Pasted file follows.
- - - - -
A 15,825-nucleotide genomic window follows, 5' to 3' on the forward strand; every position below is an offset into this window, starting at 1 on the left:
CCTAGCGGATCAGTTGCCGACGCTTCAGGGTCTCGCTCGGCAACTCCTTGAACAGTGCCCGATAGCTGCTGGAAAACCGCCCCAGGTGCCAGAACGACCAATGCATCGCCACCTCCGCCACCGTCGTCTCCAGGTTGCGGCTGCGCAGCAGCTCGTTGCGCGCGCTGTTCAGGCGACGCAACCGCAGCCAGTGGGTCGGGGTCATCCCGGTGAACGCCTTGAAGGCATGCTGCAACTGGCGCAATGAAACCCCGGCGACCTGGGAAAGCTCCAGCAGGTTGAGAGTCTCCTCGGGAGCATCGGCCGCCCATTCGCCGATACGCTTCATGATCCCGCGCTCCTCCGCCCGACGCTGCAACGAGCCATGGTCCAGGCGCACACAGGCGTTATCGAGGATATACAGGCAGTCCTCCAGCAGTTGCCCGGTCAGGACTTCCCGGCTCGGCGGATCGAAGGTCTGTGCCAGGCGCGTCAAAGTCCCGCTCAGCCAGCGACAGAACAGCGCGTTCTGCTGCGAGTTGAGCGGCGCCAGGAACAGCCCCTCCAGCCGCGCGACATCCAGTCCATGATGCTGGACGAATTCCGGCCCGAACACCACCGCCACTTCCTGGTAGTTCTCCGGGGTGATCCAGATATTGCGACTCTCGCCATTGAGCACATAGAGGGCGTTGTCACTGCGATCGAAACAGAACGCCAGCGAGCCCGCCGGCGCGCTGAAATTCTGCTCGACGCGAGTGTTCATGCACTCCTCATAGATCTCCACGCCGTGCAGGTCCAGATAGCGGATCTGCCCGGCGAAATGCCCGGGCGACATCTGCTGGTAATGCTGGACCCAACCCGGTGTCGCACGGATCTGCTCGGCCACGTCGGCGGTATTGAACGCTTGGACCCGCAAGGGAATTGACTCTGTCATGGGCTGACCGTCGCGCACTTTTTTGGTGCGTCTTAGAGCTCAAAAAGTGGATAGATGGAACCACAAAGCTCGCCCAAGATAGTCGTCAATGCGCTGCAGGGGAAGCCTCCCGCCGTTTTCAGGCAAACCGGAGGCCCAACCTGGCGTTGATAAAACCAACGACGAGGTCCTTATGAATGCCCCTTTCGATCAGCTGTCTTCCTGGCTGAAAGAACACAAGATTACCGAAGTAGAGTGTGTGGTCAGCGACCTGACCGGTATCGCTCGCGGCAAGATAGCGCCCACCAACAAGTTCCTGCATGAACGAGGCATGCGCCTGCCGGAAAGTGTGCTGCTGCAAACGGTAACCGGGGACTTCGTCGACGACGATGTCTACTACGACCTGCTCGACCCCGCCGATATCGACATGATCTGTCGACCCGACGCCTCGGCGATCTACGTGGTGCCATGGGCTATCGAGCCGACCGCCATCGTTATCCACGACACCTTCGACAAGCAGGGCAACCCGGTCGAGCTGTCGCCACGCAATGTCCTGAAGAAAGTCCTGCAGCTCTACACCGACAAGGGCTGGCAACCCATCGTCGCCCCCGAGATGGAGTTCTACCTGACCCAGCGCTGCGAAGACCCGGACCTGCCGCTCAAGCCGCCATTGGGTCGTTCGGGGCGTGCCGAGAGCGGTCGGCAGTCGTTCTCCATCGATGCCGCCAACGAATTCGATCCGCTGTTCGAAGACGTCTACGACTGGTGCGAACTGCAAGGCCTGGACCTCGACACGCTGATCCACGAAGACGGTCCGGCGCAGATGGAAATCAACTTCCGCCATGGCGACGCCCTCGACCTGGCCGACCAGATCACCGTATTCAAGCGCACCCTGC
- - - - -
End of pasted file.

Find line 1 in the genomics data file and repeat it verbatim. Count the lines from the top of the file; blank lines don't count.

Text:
A 15,825-nucleotide genomic window follows, 5' to 3' on the forward strand; every position below is an offset into this window, starting at 1 on the left: